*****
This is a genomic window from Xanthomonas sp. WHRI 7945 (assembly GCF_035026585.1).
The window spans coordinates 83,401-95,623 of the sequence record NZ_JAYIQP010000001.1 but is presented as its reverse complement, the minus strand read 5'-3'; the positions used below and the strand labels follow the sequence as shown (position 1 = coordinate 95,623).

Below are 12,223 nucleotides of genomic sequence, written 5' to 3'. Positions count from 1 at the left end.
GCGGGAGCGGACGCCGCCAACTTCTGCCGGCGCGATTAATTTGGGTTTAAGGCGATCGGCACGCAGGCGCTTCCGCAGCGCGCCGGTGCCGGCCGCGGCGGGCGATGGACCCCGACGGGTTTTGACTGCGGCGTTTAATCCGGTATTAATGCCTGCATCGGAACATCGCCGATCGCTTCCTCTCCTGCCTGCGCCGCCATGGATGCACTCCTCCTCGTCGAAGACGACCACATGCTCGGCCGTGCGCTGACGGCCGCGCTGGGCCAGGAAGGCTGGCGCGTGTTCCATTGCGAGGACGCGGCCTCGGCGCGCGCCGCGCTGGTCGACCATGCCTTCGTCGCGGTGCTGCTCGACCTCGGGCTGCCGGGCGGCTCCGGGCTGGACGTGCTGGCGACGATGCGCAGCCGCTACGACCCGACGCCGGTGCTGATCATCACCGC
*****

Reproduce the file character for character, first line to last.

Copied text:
This is a genomic window from Xanthomonas sp. WHRI 7945 (assembly GCF_035026585.1).
The window spans coordinates 83,401-95,623 of the sequence record NZ_JAYIQP010000001.1 but is presented as its reverse complement, the minus strand read 5'-3'; the positions used below and the strand labels follow the sequence as shown (position 1 = coordinate 95,623).

Below are 12,223 nucleotides of genomic sequence, written 5' to 3'. Positions count from 1 at the left end.
GCGGGAGCGGACGCCGCCAACTTCTGCCGGCGCGATTAATTTGGGTTTAAGGCGATCGGCACGCAGGCGCTTCCGCAGCGCGCCGGTGCCGGCCGCGGCGGGCGATGGACCCCGACGGGTTTTGACTGCGGCGTTTAATCCGGTATTAATGCCTGCATCGGAACATCGCCGATCGCTTCCTCTCCTGCCTGCGCCGCCATGGATGCACTCCTCCTCGTCGAAGACGACCACATGCTCGGCCGTGCGCTGACGGCCGCGCTGGGCCAGGAAGGCTGGCGCGTGTTCCATTGCGAGGACGCGGCCTCGGCGCGCGCCGCGCTGGTCGACCATGCCTTCGTCGCGGTGCTGCTCGACCTCGGGCTGCCGGGCGGCTCCGGGCTGGACGTGCTGGCGACGATGCGCAGCCGCTACGACCCGACGCCGGTGCTGATCATCACCGC